One of the focal stage props was a wooden ladder, which had sharp-angled planks attached to it to mimic a ‘reconstruction’ of the tree of life, as it appears in the Book of Genesis. Throughout the play, Darwin would climb up the ladder during climactic moments, almost as if the breadth of his mind and imagination could bring him closer to heaven and the unknown, only to make plain that the higher he seemed to climb that ladder, the further he drifted away from God, his wife, and in a sense, his compassion as a human. 

However, Watts’ desire to humanize Darwin throughout his life-long, internal battle of answering the mystery of mysteries was deliberate. After all, ascribing human attributes to a man who was less known than his scientific work, and whose theories were misconstrued to propel the 1860’s American Eugenics Movement to the forefront of American minds, shows that his intentions to interpret the nature of the cosmos around us were not malicious. 

Stanley Rosenberg, founder and director of Scholarship and Christianity in Oxford (SCIO) — the program that produced the play— attributed the negative attitudes that many Americans have toward Darwin today lie in the context in which Americans received and understood Darwin’s work.

“‘In the U.S., what we often forget, is that Darwin’s book, “The Origin of Species,” coming out in 1859, came right before the American civil war,’” Rosenberg said. “And war changes a culture.”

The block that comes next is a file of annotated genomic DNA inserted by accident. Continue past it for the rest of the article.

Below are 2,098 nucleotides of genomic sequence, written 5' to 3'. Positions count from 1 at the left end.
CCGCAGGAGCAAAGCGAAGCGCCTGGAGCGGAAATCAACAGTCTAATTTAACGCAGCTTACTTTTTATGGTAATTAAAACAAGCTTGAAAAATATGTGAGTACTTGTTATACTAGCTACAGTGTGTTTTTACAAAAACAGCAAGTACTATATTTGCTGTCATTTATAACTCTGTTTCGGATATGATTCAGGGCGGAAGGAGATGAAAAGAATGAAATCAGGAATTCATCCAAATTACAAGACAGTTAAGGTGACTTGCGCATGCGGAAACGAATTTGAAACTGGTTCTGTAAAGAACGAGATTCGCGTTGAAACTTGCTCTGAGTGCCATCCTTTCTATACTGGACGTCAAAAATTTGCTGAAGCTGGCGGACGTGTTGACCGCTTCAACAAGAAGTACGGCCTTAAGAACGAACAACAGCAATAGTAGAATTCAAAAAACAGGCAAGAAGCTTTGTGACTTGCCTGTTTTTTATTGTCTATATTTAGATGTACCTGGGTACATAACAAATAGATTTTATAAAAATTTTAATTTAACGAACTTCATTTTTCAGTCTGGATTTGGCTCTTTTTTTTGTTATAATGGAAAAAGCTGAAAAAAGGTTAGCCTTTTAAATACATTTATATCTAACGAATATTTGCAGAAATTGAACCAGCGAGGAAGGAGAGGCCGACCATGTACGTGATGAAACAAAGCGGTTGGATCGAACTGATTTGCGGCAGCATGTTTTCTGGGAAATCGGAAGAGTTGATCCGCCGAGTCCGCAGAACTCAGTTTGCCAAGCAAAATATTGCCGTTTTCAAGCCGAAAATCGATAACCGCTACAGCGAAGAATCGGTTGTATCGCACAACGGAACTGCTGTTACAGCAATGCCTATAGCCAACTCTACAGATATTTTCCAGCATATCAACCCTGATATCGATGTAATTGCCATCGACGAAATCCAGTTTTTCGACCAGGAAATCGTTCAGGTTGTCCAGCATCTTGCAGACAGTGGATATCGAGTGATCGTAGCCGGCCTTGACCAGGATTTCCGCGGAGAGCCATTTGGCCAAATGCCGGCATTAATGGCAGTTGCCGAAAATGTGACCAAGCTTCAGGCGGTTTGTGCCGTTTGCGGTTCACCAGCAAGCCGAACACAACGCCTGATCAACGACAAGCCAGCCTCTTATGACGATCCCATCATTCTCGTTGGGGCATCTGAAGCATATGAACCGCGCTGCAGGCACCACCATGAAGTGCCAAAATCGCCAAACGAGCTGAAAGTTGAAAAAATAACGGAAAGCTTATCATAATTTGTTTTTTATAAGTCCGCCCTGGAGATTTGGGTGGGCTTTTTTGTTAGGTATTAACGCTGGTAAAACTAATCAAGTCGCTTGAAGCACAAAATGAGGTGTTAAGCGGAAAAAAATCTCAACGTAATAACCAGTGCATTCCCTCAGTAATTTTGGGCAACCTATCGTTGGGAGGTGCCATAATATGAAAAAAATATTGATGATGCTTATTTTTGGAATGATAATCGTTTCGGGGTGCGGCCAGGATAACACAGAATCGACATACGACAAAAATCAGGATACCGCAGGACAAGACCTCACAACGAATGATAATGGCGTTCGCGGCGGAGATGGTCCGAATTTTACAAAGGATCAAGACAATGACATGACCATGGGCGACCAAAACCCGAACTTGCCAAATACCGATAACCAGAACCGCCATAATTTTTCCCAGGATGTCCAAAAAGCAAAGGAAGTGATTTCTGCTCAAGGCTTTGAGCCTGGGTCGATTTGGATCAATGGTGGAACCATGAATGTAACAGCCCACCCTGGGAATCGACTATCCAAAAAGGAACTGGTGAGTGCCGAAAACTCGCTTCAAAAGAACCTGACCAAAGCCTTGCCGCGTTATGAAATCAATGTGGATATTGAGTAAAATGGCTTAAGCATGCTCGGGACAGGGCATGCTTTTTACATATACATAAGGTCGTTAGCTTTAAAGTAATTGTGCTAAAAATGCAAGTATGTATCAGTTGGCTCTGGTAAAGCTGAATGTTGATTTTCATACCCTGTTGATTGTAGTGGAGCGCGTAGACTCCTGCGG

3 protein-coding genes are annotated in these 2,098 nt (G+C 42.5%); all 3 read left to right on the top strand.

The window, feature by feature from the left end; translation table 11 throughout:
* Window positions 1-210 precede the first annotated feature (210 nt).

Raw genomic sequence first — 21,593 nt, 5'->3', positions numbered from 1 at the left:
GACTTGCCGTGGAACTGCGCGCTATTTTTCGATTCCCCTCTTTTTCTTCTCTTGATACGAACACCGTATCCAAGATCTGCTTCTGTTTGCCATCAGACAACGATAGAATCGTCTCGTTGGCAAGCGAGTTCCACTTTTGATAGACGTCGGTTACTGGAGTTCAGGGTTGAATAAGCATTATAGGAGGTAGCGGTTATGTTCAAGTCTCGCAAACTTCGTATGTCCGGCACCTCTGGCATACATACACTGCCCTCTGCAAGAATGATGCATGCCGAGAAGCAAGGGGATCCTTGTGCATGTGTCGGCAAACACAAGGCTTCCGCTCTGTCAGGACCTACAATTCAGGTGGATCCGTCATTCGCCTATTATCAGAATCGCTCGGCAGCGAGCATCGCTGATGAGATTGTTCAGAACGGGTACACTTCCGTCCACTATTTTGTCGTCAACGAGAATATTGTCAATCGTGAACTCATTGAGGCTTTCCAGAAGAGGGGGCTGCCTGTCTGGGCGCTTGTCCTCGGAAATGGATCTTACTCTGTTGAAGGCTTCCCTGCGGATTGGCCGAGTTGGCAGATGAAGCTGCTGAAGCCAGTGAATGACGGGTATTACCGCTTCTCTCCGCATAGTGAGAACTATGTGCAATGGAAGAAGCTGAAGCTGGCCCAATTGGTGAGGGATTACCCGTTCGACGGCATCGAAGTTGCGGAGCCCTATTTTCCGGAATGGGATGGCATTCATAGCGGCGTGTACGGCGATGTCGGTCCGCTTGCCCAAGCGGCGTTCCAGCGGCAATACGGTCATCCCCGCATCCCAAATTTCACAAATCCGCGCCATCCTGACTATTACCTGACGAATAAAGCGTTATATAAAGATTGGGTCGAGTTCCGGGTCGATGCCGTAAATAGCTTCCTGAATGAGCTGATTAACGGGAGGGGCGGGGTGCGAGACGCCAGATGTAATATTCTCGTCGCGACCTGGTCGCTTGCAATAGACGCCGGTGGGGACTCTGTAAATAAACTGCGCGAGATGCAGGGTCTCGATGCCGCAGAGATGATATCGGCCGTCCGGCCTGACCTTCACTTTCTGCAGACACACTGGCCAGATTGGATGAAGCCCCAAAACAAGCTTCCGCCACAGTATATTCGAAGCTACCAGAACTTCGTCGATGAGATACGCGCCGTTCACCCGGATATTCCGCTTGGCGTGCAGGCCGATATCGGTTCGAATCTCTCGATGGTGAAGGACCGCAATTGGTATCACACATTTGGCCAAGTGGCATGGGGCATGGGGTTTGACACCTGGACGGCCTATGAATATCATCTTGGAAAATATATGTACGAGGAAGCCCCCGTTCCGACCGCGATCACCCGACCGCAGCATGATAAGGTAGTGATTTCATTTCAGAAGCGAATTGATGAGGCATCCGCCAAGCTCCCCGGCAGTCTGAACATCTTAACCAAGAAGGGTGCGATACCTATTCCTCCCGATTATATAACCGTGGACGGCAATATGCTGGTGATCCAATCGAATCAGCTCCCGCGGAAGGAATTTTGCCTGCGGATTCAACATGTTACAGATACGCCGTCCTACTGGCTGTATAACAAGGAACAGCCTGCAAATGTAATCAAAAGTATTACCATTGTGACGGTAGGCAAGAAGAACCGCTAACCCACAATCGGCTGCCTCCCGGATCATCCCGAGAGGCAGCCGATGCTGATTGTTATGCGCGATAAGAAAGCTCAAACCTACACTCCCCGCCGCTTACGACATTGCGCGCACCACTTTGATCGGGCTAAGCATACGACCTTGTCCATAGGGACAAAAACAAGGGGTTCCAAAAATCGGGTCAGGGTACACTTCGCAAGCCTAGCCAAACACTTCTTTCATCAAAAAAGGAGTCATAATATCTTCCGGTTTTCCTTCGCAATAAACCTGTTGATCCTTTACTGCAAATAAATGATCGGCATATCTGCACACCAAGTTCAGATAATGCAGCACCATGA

This delayed the development in the presentation and reception of his work. But when it did finally begin circulating in the late 1860’s, Rosenberg explained, it emerged in a culture that was distorted by war, particularly when it came to the issue of race. 

“It doesn’t make Darwin right or wrong, but that can help us understand why different people responded in different ways,” Rosenberg said. 

To fully understand the impact that Darwin’s work had on both his private life in the play, and on the rest of the world at the time of its publication, Watts urged the auditorium during the panel discussion to keep an open mind at all times. Whether it is grappling with the idea of how science can coexist with religion, or questioning the authority of Scripture, Watts wanted to show his audience that even one of science’s greatest minds struggled with these internal debates. 

This is why the SCIO sees the production of this play, as well as its tour throughout North American Christian college campuses, as an educational tool that aims to promote conversation around the debate of science and religion. 

“I wanted to just live the questions and that’s it,” Watts said. “People learning to listen, but not feeling like we’ve always got to agree. It’s profound. If we don’t get that right there won’t be a world. And we’re in a situation now where we’ve got polar opposites in politics, in Britain and in the U.S. and elsewhere, as well as in the scientific and faith world. We have to do something more about learning to listen, and live the questions.”

For some, this may signify a harmony between their religious and scientific beliefs. 

But for the rest, it signifies a harmony with oneself. Only then, can we sit back and fully enjoy a production such as “Mr. Darwin’s Tree” for all that it is with an open mind.